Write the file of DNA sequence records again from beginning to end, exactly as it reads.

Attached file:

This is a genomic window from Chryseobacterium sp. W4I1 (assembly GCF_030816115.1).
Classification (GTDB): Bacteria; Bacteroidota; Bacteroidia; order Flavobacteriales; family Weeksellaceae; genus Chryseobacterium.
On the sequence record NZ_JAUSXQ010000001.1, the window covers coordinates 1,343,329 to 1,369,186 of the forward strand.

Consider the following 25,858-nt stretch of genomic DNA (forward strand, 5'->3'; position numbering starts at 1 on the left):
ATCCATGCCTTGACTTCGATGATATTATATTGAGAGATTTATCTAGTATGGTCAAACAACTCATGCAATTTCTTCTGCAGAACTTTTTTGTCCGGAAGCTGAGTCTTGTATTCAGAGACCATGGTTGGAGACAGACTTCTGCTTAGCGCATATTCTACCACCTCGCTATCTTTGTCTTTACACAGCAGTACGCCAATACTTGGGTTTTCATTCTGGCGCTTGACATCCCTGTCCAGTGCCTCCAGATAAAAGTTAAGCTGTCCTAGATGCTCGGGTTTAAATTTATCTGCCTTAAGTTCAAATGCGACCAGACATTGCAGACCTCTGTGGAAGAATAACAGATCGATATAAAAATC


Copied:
This is a genomic window from Chryseobacterium sp. W4I1 (assembly GCF_030816115.1).
Classification (GTDB): Bacteria; Bacteroidota; Bacteroidia; order Flavobacteriales; family Weeksellaceae; genus Chryseobacterium.
On the sequence record NZ_JAUSXQ010000001.1, the window covers coordinates 1,343,329 to 1,369,186 of the forward strand.

Consider the following 25,858-nt stretch of genomic DNA (forward strand, 5'->3'; position numbering starts at 1 on the left):
ATCCATGCCTTGACTTCGATGATATTATATTGAGAGATTTATCTAGTATGGTCAAACAACTCATGCAATTTCTTCTGCAGAACTTTTTTGTCCGGAAGCTGAGTCTTGTATTCAGAGACCATGGTTGGAGACAGACTTCTGCTTAGCGCATATTCTACCACCTCGCTATCTTTGTCTTTACACAGCAGTACGCCAATACTTGGGTTTTCATTCTGGCGCTTGACATCCCTGTCCAGTGCCTCCAGATAAAAGTTAAGCTGTCCTAGATGCTCGGGTTTAAATTTATCTGCCTTAAGTTCAAATGCGACCAGACATTGCAGACCTCTGTGGAAGAATAACAGATCGATATAAAAATC